Giovanna 發問於 科學及數學其他 - 科學 · 1 十年前

Does wood have liquid state?

Some objects&#39; latent heat can be obtained by doing the experiment to find out how much energy is required to change its phase. However, how can I find out the latent heat of poor condutors such as wood? I am not sure whether it has liquid state or not. What is the latent heat of fusion of wood and how to perform an experiment to find it out? Does wood really have liquid state? If it does, how to obtain the liquid state of wood without it being ignited?

2 個解答

• nicole
Lv 7
1 十年前
最愛解答

Wood is a solid material derived from woody plants, notably trees but also shrubs. Wood from the latter is only produced in small sizes, reducing the diversity of uses.

In its most common meaning, "wood" is the secondary xylem of a woody plant, but this is an approximation only: in the wider sense, wood may refer to other materials and tissues with comparable properties. Wood is a heterogeneous, hygroscopic, cellular and anisotropic material. Wood is composed of fibers of cellulose (40%–50%) and hemicellulose (15%–25%) held together by lignin (15%–30%).[1]

Contents[hide]

1 Uses

2 Formation

2.1 Knots

2.2 Heartwood and sapwood

3 Different woods

3.1 Color

3.2 Structure

4 Water content

6 References

Trunks

A tree trunk as found at the Veluwe, The Netherlands

Uses

Artists can use wood to create delicate sculptures.

Wood has been used for millennia for many purposes. One of its primary uses is as fuel. It is also used as for making artworks, furniture, tools, and weapons, and as a construction material.

Wood has been an important construction material since humans began building shelters, houses, boats. It remains in common use today for wooden boats and wooden houses. In buildings made of other materials, wood will still be found as a supporting material (notably in roof construction) or exterior decoration. Wood to be used for construction work is commonly known as lumber in North America. Elsewhere, lumber will usually refer to felled trees, and the word for sawn planks (etc) ready for use will be timber.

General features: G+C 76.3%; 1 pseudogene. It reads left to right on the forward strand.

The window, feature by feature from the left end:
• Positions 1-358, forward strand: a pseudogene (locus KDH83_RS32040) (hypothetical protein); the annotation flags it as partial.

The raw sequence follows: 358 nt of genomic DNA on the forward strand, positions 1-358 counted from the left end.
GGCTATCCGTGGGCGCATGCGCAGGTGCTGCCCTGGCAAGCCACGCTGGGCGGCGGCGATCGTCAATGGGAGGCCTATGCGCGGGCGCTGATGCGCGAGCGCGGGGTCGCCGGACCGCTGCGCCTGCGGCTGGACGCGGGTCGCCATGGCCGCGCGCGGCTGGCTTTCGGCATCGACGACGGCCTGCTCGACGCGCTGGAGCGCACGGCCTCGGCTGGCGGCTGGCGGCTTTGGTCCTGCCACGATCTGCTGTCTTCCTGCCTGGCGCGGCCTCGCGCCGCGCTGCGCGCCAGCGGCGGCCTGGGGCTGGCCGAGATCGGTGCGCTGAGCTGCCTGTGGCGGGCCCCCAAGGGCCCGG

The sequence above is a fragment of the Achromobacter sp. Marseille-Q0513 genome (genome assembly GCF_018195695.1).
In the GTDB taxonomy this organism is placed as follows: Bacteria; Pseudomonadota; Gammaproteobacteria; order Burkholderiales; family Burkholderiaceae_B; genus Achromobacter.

Wood which in its native form is unsuitable for construction may be broken down mechanically (into fibres or chips) or chemically (into cellulose) and used as a raw material for other building materials such as chipboard, engineered wood, hardboard, medium-density fibreboard (MDF), oriented strand board (OSB). Also, wood fibres are an important component of most paper, and cellulose is used as a component of some synthetic materials.

Formation

A tree increases in diameter by the formation, between the old wood and the inner bark, of new woody layers which envelop the entire stem, living branches, and roots. Where there are clear seasons, this can happen in a discrete pattern, leading to what is known as growth rings, as can be seen on the end of a log. If these seasons are annual these growth rings are annual rings. Where there is no seasonal difference growth rings are likely to be indistinct or absent.

Within a growth ring it may be possible to see two parts. The part nearest the center of the tree is more open textured and almost invariably lighter in color than that near the outer portion of the ring. The inner portion is formed early in the season, when growth is comparatively rapid; it is known as early wood or spring wood. The outer portion is the late wood or summer wood, being produced in the summer.[2] In white pines there is not much contrast in the different parts of the ring, and as a result the wood is very uniform in texture and is easy to work. In hard pines, on the other hand, the late wood is very dense and is deep-colored, presenting a very decided contrast to the soft, straw-colored early wood. In ring-porous woods each season's growth is always well defined, because the large pores of the spring abut on the denser tissue of the fall before. In the diffuse-porous woods, the demarcation between rings is not always so clear and in some cases is almost (if not entirely) invisible to the unaided eye.

Knots

A knot, is a particular type of imperfection in a piece of timber, which reduces its strength, but which may be exploited for artistic effect. In a longitudinally-sawn plank, a knot will appear as a roughly circular "solid" (usually darker) piece of wood around which the roughly parallel fibres (grain) of the rest of the "flows" (parts and rejoins).

• Rinka
Lv 5
1 十年前

咁即係有定冇liquid state?